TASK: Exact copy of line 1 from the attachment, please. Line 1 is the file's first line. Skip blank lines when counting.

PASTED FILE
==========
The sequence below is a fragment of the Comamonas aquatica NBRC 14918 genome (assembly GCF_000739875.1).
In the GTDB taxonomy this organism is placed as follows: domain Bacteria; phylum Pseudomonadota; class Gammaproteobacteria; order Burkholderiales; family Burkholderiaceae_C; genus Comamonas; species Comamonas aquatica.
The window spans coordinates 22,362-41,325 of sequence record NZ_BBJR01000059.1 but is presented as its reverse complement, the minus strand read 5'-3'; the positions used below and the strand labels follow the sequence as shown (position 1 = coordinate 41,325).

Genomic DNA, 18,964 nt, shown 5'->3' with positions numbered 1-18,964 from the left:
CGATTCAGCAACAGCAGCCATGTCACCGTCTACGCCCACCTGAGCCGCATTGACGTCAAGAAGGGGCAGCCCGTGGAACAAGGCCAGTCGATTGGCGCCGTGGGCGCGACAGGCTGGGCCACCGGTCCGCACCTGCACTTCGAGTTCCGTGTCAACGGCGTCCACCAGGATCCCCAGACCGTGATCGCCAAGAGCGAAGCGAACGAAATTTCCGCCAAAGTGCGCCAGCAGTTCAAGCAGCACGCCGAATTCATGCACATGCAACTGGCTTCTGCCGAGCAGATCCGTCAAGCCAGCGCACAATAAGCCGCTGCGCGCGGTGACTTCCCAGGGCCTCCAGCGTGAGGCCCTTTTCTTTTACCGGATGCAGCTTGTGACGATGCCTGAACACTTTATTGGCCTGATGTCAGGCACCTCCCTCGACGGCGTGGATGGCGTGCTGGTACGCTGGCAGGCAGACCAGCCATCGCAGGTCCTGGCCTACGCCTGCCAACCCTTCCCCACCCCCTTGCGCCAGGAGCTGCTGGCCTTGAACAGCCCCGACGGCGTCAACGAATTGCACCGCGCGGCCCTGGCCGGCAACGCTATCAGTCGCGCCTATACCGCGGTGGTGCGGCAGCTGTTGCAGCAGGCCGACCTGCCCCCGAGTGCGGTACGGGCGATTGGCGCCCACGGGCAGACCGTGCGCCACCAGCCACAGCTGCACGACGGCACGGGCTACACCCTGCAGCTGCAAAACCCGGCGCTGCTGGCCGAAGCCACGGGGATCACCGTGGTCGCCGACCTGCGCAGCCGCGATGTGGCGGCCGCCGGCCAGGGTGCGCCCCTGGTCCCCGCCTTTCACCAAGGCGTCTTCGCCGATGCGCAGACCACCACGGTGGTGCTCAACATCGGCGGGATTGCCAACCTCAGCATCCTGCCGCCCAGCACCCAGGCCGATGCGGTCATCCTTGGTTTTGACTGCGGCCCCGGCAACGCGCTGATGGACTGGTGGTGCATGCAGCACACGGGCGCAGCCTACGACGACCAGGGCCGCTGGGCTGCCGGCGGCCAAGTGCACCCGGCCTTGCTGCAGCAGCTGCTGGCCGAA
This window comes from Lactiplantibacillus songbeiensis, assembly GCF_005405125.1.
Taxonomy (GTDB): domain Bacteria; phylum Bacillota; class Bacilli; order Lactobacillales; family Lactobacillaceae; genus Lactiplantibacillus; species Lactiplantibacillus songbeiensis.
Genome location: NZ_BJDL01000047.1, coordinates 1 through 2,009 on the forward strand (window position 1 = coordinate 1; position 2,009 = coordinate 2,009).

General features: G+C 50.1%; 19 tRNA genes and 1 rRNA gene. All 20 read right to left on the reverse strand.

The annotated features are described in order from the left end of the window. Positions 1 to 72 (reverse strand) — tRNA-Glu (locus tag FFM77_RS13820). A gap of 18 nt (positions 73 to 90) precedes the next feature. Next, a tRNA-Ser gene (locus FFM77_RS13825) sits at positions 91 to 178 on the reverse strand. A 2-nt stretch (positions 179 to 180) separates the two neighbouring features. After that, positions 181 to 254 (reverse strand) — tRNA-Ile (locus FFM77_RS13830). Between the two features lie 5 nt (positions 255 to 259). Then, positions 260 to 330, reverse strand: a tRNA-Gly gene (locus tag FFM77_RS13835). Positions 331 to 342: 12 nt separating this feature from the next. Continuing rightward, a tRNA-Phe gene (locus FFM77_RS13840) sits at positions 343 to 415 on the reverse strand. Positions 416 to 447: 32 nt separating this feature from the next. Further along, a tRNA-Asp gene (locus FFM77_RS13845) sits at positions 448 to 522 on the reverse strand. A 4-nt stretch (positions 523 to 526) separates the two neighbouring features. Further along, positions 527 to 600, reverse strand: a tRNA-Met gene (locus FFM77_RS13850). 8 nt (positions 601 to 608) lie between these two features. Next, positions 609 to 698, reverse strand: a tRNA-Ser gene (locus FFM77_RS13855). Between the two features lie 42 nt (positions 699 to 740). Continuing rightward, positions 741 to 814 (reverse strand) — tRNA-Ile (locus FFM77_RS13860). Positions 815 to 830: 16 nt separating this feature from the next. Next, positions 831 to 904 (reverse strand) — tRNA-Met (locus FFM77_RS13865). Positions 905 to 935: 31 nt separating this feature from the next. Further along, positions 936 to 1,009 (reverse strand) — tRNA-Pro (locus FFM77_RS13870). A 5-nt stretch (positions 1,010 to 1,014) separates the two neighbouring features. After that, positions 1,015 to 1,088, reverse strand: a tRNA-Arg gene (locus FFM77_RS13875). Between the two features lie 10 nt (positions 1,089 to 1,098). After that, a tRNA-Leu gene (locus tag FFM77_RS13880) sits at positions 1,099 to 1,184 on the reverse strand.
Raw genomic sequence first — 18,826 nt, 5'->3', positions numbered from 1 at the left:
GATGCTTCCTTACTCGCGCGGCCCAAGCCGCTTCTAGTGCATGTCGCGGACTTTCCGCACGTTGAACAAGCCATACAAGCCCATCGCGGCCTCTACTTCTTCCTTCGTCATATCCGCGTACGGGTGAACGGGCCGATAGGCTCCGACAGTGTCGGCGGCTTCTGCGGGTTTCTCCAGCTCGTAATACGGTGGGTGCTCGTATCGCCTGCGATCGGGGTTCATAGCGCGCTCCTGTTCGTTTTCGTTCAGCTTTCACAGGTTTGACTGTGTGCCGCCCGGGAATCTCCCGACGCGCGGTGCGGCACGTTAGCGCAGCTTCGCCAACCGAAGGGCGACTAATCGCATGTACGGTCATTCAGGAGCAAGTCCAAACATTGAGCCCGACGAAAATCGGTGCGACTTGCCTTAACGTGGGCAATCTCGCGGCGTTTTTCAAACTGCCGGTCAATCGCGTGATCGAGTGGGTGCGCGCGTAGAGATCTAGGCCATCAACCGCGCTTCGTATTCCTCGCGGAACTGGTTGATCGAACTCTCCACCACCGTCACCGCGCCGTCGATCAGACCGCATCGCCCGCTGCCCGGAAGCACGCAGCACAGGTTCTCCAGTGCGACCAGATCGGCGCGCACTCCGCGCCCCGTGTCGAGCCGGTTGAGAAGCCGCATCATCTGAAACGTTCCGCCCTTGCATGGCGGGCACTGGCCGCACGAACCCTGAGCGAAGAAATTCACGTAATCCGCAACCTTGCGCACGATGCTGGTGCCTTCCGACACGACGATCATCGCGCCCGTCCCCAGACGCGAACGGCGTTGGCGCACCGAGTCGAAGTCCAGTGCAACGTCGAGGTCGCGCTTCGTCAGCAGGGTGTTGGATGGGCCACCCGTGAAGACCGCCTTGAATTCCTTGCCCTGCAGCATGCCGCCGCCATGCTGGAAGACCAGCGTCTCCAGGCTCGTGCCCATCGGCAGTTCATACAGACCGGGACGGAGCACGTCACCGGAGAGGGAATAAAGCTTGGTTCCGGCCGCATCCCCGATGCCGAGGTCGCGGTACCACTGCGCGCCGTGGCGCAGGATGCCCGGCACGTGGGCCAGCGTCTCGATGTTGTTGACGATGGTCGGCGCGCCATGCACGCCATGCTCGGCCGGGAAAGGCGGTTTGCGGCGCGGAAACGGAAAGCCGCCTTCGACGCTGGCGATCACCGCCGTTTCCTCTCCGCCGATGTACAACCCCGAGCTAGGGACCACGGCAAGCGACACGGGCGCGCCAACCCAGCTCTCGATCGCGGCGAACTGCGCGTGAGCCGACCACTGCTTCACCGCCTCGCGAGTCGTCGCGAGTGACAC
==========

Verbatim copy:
The sequence below is a fragment of the Comamonas aquatica NBRC 14918 genome (assembly GCF_000739875.1).